Vibrant trad trio Granny’s Attic are releasing their fourth studio album, The Brickfields, in October this year.
While their previous two releases – 2019’s Wheels Of The World and 2016’s Off The Land – included both songs and tunes, this album consists entirely of instrumentals. As Lewis Wood (Violin) writes, this is a very conscious diversion:
The instrumental side of English traditional music is an absolutely vital part of our music and the wider scene. We feel that it’s sometimes overlooked, so it’s nice to make an album focusing on this side of the band. When we started playing together, instrumental music was very much our focus, so it’s really interesting to see how we’ve evolved as musicians and composers since then.
Lewis, Cohen Braithwaite-Kilcoyne (Anglo Concertina/Melodeon), and George Sansome (Guitar) spent most of 2020 in separate places across the UK (Hampshire, Flintshire, and Yorkshire respectively) without many opportunities to meet up and play music together. Throughout lockdown all three had been writing tunes, many of which feature on this album alongside traditional material. After putting together a list of thirty tunes between them for the project, the band cut this down to the nine sets featured on the album.
Here’s the wonderfully titled Cruds & Cream/Jig from the New Harmony which is available as a download now: https://grannysattic.bandcamp.com/track/cruds-cream-jig-from-new-harmony?fbclid=IwAR0RN8vuD0HY-s96DO915TjCqYgFAk9CzXlRiEKCa1-WZKVBRvGZ32YlGK4
About the Track:
We spend a lot of time looking for old tunes in archives and old books, and this tune set came out of that process.
Cohen came across the first tune, ‘Cruds & Cream’, in The Great Northern Tune Book (edited by Matt Seattle), which is a published version of a huge manuscript that contains nearly 600 tunes, compiled by North Eastern fiddle player William Vickers.
The second tune, ‘Jig From New Harmony’, appears in an 1826 manuscript from New Harmony, in Indiana, which Lewis got via the brilliant Village Music Project (https://www.village-music-project.org.uk/).
It was really hard to be creative in lockdown but eventually we found ourselves writing lots of new music, and coming across some great traditional tunes too. By the autumn we’d started sending snippets of music back and forth to each other. There was a lot of remote collaboration – and a few glitchy Skype rehearsals – but we knew we needed to just get in a room and play together to really get that spark.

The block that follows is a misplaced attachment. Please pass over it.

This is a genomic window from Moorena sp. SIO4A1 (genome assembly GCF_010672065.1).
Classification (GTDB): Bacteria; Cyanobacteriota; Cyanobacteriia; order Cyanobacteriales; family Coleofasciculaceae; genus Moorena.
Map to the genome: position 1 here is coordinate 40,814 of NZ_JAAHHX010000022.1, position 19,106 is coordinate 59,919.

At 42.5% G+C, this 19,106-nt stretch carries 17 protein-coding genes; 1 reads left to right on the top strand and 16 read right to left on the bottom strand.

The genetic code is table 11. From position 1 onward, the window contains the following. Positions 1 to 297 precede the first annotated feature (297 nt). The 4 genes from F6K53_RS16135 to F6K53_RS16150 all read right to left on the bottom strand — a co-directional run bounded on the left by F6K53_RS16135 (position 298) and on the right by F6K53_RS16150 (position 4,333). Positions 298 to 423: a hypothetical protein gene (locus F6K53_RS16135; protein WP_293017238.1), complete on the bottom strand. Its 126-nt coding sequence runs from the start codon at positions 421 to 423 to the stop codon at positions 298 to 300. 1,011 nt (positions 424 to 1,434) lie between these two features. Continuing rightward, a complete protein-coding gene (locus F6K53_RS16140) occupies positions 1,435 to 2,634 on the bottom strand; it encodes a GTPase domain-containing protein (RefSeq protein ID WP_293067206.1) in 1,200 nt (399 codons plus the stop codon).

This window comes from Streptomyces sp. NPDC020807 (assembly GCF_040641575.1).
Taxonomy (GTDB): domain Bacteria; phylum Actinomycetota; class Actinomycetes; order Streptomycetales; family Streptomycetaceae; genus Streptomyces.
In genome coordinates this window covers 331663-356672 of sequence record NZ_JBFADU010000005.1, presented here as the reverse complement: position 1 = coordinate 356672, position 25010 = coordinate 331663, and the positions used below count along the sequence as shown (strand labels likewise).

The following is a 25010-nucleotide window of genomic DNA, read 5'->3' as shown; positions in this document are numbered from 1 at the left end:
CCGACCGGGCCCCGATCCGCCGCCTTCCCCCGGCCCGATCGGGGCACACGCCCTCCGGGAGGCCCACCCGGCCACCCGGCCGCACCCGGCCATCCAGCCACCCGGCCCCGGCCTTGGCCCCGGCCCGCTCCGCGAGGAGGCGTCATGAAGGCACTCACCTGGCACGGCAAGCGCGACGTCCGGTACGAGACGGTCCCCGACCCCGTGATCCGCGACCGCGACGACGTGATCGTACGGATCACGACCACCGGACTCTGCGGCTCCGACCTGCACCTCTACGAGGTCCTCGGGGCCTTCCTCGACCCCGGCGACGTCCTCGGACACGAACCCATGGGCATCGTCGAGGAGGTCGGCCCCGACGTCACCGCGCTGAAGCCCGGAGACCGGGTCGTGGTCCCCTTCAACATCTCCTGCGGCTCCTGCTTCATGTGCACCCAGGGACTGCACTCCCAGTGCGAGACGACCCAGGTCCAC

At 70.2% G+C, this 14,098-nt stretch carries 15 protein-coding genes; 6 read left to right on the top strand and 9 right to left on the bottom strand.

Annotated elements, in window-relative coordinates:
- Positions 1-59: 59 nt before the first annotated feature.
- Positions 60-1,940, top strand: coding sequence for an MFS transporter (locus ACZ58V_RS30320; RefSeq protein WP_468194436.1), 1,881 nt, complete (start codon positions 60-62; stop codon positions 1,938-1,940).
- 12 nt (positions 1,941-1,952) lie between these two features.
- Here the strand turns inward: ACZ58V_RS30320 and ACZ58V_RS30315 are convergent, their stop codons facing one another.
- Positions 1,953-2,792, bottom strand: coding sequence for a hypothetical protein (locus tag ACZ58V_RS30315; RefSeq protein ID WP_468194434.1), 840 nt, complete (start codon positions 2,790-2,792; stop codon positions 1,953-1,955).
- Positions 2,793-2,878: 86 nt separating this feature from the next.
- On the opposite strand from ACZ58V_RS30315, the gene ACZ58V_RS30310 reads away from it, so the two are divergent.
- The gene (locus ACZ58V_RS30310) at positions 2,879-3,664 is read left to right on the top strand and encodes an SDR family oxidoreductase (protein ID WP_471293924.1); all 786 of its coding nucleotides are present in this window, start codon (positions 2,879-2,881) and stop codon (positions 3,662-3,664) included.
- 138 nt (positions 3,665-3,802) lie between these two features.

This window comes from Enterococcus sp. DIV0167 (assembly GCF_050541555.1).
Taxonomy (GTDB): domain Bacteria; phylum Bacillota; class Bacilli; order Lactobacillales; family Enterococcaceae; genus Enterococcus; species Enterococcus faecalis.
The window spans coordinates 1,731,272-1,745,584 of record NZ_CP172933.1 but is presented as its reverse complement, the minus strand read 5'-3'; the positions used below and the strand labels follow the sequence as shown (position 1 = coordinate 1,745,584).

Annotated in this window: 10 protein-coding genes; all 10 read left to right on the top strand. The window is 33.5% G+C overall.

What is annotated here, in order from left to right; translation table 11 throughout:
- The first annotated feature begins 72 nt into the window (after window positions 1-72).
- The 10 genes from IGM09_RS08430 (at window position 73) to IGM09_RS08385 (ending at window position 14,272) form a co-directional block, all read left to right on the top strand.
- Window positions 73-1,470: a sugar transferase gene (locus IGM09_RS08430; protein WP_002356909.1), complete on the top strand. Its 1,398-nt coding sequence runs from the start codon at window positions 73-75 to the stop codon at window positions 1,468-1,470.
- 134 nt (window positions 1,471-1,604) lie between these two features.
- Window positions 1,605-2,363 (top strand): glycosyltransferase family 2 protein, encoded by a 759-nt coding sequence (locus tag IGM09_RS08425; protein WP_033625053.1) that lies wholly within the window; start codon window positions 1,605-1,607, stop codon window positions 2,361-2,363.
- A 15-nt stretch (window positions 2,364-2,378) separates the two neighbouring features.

After a few in-person rehearsals the band headed to Simpson Street Studios in Thropton, Northumberland, to work with accomplished producer Ian Stephenson (whose production credits include Alistair Anderson, Kathryn Tickell, Rachael McShane, and more). The band were very grateful to receive support from the English Folk Dance and Song Society, in the form of a micro-grant, to help with recording costs. They recorded the album
live, with no overdubs, over 3 days in April 2021. Working ‘live’ was a big part of the process, as George says:
We were really keen to get in a room and make music in real time, and we wanted that pure sound of us three sitting down and playing in a room together. Recording live is one of Ian’s favourite ways to work, so he was a perfect fit. He’s done a stunning job of capturing the excitement and dynamic of us playing together and it really feels like you’re ‘in the room’ listening to us play.
Granny’s Attic will launch The Brickfields (released on Grimdon Records) on 8th October 2021 at Number 8 Theatre, Pershore, with album tour dates in the autumn.
“Great tunes, great energy, great arrangements, great stuff!” – Jon Boden
You can pre-order the album here:https://www.grannysattic.org.uk/product/the-brickfields-album
For further information please visit: https://www.grannysattic.org.uk